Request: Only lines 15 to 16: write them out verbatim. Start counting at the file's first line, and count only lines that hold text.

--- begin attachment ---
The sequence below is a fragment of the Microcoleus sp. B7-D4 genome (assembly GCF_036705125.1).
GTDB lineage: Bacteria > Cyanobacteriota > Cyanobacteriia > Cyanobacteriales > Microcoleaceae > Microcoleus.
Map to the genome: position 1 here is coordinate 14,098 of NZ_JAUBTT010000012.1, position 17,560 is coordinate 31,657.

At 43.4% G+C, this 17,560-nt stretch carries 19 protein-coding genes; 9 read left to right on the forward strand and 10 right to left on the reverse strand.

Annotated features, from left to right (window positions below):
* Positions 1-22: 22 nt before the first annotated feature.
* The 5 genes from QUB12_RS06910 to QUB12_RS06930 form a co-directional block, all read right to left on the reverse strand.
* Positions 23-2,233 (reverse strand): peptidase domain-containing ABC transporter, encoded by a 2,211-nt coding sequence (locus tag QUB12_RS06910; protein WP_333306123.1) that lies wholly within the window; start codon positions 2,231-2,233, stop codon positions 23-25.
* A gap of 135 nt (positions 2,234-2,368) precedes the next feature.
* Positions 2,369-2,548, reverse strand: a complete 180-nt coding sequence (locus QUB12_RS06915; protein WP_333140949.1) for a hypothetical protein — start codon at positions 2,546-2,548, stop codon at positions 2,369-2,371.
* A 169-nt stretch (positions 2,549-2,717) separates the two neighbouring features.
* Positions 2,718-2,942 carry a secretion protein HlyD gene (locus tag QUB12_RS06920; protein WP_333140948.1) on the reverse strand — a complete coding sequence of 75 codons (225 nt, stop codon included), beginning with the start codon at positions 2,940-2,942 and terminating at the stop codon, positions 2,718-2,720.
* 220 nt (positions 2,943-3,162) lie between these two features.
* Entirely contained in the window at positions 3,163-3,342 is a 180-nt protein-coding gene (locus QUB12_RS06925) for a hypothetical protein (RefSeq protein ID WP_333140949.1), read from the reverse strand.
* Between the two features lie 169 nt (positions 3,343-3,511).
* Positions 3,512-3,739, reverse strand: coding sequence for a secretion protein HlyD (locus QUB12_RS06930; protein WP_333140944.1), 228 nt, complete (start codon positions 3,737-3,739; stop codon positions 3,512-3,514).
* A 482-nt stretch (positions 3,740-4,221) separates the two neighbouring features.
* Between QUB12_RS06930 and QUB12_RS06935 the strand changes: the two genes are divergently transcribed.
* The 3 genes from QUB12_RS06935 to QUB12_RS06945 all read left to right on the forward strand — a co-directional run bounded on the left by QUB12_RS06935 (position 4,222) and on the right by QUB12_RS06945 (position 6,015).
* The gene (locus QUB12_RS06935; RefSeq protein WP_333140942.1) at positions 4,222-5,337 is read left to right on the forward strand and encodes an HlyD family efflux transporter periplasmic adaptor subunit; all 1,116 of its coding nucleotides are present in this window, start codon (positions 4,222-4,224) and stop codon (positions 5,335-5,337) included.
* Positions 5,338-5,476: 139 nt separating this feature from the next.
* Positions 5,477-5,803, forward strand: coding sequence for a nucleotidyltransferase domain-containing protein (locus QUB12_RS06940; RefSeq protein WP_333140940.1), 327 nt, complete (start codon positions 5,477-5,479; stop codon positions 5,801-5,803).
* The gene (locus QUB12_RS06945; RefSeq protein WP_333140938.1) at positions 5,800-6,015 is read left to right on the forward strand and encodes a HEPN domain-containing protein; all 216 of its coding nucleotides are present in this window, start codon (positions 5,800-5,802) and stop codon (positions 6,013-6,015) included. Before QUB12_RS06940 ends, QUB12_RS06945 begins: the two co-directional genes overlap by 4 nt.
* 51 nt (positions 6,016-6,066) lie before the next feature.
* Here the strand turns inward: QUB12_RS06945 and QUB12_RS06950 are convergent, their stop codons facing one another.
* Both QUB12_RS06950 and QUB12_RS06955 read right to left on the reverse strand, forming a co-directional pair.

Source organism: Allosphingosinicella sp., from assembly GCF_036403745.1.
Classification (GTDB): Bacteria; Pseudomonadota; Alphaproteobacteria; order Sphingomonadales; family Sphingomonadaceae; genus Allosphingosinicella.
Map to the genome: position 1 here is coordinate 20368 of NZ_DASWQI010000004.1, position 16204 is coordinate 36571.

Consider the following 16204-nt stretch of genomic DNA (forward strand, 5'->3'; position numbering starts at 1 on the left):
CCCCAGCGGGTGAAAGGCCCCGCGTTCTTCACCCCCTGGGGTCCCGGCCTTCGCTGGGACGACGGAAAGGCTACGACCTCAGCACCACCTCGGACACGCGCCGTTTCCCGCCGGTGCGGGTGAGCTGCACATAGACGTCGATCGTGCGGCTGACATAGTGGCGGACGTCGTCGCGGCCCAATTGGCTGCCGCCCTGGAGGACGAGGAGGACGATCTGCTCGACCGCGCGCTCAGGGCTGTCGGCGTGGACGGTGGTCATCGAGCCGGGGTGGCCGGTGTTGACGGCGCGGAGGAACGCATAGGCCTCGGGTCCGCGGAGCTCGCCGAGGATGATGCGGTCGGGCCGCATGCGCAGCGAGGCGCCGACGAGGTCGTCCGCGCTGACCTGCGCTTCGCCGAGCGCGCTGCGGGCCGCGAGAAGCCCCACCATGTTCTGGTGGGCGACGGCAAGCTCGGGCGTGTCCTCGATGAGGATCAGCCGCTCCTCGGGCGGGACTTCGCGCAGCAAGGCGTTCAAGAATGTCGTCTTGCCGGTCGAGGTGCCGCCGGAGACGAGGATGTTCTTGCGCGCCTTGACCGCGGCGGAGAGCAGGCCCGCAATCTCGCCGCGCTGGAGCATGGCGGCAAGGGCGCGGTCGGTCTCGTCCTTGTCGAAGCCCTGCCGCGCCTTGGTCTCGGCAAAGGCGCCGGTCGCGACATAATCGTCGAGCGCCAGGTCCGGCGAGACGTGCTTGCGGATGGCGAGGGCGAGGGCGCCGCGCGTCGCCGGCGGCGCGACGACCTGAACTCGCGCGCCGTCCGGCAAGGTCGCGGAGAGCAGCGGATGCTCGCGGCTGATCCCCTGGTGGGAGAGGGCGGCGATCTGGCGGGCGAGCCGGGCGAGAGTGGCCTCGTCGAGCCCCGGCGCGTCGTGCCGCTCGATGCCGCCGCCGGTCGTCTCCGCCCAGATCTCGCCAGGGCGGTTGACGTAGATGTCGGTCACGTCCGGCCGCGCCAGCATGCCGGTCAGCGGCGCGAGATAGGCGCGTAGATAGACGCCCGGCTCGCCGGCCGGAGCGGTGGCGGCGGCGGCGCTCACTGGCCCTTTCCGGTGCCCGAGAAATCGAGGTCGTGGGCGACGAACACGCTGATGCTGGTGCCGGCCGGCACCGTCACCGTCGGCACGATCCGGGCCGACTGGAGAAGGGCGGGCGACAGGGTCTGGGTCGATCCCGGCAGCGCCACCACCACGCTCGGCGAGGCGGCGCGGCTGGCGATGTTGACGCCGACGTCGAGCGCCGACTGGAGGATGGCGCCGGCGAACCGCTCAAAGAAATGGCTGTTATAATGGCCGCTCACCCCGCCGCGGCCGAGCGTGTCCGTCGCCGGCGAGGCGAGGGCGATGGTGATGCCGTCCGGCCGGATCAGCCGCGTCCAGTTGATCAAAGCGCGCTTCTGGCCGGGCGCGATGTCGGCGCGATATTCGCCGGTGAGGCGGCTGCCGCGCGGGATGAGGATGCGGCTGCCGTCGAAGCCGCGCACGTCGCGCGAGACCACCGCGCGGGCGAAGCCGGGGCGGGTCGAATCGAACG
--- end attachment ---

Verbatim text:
* Between the two features lie 169 nt (positions 3,343-3,511).
* Positions 3,512-3,739, reverse strand: coding sequence for a secretion protein HlyD (locus QUB12_RS06930; protein WP_333140944.1), 228 nt, complete (start codon positions 3,737-3,739; stop codon positions 3,512-3,514).